You may remember that, in my last real blog post, I talked about an RPG I had found: Matt Forbeck's Brave New World. Since that time, I've gotten quite involved in this game. It is a flat-out blast to play. Every session is over-the-top, crazy fun when it comes to the super-hero-ing bits, but offers great opportunities for role-playing when the combat isn't going on. It's the best of both kick-in-the-door and hardcore role-play, and I love it.
On top of that, the system itself - a d6-based one - is extremely simple and easy to learn. This has made it a great hit with some of the players that were most reluctant to try Dungeons & Dragons: not having to memorize the Player's Handbook was a definite plus for them.
The one critique I have for the game is its limited options. There are very few "power packages" (read: classes) available to choose from, and many of them, while endearing and entertaining, are entirely useless. Take the Translator, for example. His superpower is to be able to speak any language or crack any code. Fun to role-play, maybe, but entirely useless for the most part - at least when compared to the Strength bonuses and impenetrable armor of the Goliath.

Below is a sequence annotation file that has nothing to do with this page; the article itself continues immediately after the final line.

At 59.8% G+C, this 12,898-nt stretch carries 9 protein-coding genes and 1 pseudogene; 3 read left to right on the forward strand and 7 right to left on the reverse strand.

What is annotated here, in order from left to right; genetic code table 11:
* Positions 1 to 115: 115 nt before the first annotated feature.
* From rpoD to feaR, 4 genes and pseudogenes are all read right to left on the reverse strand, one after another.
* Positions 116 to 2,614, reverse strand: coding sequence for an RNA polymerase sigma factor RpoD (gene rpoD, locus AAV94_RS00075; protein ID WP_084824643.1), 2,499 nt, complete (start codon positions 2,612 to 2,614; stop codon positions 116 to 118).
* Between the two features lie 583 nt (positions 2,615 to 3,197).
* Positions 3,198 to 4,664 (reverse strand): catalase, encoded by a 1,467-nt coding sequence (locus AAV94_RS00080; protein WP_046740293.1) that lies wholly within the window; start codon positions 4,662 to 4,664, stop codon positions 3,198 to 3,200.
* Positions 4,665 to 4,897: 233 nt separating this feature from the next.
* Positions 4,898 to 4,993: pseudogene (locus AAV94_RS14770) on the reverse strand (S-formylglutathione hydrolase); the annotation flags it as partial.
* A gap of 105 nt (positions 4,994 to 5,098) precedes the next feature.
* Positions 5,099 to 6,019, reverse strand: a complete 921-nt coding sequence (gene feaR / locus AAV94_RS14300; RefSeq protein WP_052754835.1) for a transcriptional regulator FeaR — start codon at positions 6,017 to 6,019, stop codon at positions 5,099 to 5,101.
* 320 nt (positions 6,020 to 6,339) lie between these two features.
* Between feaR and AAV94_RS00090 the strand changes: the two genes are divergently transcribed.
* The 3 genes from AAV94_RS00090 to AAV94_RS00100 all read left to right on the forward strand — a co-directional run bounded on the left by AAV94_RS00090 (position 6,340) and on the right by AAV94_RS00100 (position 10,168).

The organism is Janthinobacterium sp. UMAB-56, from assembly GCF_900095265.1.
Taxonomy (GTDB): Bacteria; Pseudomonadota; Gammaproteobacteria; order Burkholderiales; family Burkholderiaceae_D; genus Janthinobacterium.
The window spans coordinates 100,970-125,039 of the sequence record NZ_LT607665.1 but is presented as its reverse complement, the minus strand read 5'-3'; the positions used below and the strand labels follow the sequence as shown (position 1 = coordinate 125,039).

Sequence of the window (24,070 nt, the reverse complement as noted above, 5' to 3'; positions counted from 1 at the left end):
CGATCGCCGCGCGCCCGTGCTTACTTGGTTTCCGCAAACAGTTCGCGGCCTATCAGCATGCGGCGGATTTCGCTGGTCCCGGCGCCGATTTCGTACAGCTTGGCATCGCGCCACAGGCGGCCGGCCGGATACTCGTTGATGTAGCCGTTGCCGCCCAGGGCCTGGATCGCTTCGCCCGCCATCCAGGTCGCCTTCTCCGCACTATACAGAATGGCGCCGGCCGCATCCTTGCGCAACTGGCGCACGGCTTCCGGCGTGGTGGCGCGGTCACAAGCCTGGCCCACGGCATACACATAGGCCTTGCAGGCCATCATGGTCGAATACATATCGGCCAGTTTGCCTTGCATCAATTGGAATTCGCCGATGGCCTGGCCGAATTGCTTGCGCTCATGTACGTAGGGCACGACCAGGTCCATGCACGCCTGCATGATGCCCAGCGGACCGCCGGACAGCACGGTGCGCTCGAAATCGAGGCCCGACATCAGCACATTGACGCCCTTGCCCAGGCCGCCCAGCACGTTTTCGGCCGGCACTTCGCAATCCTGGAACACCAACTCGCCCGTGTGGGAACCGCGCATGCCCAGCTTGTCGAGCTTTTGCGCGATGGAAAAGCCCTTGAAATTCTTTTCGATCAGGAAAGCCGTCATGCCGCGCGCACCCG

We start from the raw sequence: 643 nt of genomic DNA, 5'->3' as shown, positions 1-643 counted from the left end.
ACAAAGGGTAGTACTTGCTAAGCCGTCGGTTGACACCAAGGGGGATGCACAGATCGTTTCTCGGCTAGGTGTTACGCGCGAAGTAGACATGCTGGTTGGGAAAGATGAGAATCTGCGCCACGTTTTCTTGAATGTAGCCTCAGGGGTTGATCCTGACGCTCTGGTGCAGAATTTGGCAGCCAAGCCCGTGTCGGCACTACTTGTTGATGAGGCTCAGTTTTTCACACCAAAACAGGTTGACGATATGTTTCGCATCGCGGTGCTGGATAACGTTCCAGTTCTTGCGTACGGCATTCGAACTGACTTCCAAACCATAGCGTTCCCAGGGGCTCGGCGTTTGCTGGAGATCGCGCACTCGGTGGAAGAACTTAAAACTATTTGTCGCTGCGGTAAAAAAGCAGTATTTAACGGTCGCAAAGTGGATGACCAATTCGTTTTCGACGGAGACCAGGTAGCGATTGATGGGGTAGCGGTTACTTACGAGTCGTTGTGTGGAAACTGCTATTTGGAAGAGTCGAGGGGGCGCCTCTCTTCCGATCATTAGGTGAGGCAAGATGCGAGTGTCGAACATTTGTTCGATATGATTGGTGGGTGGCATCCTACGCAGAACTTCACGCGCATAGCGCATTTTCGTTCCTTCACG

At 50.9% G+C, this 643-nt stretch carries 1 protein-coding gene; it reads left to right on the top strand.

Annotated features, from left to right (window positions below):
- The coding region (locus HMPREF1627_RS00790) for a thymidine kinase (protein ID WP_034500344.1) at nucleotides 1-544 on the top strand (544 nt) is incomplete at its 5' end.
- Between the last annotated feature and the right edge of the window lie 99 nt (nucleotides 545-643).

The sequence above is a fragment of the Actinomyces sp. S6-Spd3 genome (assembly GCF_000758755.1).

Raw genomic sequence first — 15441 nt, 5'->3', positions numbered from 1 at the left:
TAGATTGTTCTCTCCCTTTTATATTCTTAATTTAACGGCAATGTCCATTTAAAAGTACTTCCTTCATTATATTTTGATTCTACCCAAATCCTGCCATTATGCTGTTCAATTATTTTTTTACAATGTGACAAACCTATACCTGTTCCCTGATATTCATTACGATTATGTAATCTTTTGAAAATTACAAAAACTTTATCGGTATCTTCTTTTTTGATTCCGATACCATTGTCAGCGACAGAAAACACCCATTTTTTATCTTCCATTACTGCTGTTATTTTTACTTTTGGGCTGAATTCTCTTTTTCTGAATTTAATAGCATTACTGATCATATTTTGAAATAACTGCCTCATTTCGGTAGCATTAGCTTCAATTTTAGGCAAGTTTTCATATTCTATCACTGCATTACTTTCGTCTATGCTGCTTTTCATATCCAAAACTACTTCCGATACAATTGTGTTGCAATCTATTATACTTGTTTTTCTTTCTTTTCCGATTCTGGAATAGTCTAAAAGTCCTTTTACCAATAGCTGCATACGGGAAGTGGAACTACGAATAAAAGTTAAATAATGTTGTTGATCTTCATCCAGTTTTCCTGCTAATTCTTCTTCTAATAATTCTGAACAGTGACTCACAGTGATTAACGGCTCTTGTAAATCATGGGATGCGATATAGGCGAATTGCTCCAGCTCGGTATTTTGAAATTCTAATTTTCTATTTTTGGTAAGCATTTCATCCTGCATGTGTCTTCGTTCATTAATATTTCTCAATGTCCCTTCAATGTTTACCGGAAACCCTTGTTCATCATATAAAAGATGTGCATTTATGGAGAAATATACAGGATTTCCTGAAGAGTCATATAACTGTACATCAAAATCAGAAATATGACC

Not a big deal, though, especially when the game practically screams "HOMEBREW ME!". In fact, that's exactly what I've been doing: homebrewing power packages for players who can't find what they're looking for. That solves the limitations problem quite nicely.
I've gotten to play quite a lot of BNW since my last post. The group is fairly small: me (acting as the Guide) and two of my friends (the heroes). We shall call friend number one "Bob" and friend number two "Fred".
Bob chose one of the homebrew power packages that I talked about above. This one is called the Enhancer. Enhancers choose one melee weapon and crank that dial to eleven. His chosen weapon was the katana (of course... everyone chooses the freaking katana...). But he built his character with a twist.